Grazier's Fight For 'Justice' After Clearing Trees To Feed Cattle During Drought
A Queensland grazier is making a last-ditch attempt to clear his name after being convicted for pushing over trees on his property to feed starving cattle.
Dan McDonald and his family of five run a cattle breeding operation on their 34,000-hectare property northwest of Charleville, which he says has been impacted by severe drought since 2012.
In 2017, he was convicted of six counts of carrying out "development" on his property without a permit when he pushed over 1,800 hectares of native mulga trees between 2013 and 2015.
He was ordered to pay $112,000 in fines and penalty costs -- an amount he said is likely to force him off the land.
Two years later, and with an appeal in the Brisbane District Court already dismissed, McDonald appeared at the Brisbane Court of Appeal to overturn his conviction and sentence.
He told reporters outside court on Tuesday he had travelled almost 1,000 kilometres to "seek justice" from the "heavy hand of the law".
"I believe at all times, I had the right to do what I have done," he said.
"Consequently, relying on the integrity of the law has essentially led me to this situation where I am now being charged as a criminal and dealt with in a rather unjust manner."
McDonald maintains he pushed over mulga trees on his land so that his cattle could reach the leaves.
Graziers will typically use the shrub-like vegetation to feed their stock during drought conditions. He said the so-called land clearing was more akin to "mowing your lawn", where the cut-down vegetation soon regrows.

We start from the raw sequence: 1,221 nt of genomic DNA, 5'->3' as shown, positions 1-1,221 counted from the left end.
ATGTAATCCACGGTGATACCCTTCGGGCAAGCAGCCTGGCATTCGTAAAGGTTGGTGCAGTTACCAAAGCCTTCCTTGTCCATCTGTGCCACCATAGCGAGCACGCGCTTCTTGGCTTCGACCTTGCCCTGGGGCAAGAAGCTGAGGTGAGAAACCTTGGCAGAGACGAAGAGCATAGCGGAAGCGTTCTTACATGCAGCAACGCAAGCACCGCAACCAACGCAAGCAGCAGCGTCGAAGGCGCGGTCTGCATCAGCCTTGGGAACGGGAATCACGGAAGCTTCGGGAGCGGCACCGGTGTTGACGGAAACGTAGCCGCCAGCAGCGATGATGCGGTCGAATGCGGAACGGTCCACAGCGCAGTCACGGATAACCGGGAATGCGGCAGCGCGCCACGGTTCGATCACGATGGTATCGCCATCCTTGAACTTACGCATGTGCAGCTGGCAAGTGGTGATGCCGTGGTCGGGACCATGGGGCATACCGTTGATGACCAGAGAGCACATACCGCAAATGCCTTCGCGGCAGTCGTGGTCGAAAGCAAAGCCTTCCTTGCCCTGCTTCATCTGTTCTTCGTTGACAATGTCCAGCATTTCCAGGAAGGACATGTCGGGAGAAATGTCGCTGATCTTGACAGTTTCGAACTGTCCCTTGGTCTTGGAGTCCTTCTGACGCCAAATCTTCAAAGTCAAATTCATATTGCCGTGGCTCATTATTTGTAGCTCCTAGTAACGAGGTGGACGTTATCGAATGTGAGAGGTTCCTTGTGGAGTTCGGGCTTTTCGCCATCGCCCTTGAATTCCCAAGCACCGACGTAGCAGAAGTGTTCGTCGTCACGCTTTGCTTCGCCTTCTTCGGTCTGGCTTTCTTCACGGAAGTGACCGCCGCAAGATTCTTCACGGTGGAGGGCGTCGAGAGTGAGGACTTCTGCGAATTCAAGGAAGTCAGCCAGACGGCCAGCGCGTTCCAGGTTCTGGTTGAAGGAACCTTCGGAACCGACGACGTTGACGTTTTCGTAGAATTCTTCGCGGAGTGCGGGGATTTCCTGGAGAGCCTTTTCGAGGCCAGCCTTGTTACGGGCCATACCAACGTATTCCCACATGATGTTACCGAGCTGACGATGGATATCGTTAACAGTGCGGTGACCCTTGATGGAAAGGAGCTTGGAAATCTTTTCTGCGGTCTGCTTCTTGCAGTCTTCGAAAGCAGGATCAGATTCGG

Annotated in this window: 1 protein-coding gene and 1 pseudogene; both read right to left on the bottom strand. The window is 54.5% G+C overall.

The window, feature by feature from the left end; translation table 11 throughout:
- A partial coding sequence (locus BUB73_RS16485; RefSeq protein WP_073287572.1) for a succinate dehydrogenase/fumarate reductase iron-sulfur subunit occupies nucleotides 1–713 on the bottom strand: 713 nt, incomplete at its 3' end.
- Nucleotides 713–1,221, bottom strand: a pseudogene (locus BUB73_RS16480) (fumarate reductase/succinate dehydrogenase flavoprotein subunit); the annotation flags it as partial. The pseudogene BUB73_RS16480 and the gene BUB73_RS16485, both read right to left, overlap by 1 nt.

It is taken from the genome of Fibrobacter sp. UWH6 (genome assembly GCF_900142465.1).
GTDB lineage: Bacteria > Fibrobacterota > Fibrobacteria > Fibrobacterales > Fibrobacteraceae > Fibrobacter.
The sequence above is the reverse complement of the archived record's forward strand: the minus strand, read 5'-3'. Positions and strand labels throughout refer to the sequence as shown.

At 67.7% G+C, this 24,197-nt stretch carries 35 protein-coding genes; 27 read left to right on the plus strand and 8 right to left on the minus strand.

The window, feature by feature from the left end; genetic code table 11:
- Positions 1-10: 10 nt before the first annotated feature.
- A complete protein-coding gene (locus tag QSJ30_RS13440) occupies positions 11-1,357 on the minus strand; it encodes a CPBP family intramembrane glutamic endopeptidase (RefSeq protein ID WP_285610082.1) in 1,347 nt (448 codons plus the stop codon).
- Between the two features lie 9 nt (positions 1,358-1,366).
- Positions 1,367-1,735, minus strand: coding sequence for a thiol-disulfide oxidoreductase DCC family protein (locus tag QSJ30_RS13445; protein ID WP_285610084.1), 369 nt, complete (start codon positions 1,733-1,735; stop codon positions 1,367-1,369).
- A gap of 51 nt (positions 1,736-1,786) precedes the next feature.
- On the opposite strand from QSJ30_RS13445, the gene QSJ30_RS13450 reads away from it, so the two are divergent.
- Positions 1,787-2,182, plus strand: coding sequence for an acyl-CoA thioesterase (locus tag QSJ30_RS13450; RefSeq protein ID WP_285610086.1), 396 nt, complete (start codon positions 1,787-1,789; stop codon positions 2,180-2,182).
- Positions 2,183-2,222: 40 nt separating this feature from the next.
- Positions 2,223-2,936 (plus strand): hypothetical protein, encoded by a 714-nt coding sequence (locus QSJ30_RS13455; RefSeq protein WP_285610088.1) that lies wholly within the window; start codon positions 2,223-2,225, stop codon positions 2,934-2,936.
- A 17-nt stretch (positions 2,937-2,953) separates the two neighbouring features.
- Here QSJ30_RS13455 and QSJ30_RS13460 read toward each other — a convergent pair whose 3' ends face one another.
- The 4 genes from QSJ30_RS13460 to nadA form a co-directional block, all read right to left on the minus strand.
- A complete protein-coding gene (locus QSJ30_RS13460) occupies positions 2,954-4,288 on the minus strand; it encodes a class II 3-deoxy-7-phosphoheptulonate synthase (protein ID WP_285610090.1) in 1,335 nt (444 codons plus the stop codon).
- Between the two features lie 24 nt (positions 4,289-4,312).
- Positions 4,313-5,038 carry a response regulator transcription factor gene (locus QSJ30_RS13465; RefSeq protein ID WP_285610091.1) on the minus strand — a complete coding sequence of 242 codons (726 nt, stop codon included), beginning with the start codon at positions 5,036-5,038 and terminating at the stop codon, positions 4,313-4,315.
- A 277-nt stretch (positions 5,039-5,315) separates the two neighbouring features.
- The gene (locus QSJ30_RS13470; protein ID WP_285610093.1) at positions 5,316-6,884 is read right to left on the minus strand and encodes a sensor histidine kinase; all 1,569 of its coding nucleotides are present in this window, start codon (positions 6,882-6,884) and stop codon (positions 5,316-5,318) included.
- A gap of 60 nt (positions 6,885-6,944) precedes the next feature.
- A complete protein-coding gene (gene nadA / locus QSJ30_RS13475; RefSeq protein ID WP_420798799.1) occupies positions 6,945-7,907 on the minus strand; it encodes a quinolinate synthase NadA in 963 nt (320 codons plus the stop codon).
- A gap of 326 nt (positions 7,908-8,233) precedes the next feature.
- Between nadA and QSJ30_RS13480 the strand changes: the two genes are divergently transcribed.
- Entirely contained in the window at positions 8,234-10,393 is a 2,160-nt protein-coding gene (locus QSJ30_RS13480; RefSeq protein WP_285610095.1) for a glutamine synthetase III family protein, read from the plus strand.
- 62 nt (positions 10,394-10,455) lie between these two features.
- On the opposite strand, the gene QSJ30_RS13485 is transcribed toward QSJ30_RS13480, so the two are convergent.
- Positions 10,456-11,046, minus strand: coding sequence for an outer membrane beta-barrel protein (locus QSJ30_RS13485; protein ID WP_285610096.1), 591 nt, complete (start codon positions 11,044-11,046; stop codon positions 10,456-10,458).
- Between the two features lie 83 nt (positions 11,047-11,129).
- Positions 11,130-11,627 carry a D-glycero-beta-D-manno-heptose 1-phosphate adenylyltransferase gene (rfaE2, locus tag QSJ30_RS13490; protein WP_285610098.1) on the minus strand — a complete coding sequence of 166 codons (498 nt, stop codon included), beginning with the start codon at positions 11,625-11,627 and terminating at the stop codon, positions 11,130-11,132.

"What I've done, what I've always done, is what we in the Mulga lands have done since European settlement. The physical title to the land has vested in us the right to use that vegetation to feed our animals," he said.
McDonald is appealing his conviction on the grounds the Department of Natural Resources and Mines failed to inform him his activities were in breach of the relevant act despite making inspections of his property during the two-year period.
Inside court, the self-represented grazier pleaded with a full bench of the Court Of Appeal to not underestimate the impact of severe drought.
"Imagine living through a fire or a flood or cyclone that tears you apart and destroys you continuously for seven years," he said in a tearful presentation to the three judges.
"It's crushing and it goes on and on and on.
Please, in the interests of humanity, do not underestimate the meaning of drought.
McDonald questioned the $112,000 fine and cost order, saying it was disproportionate to a similar case and likely to force him off the land.
He said a 20-year order prohibiting further clearing and use of the feed had been placed on the land following his conviction.
The court also heard years of drought had depreciated the value of the grazier's property to $220,000, and that his family were receiving Commonwealth benefits.
Court of Appeal President Walter Sofronott asked the department's lawyer, Ben Power, how McDonald was expected to pay the fine and costs.
"It's prima facie oppressive," Justice Peter Flanagan added.
Power acknowledged mulga was an important resource for the state's west, and that requirements were in place around how much could be cleared in a given time, how that was to be done, and what other habitat needed to be preserved.
"The question is how best to ensure that resource is available in the future," he said.
The court has reserved its decision.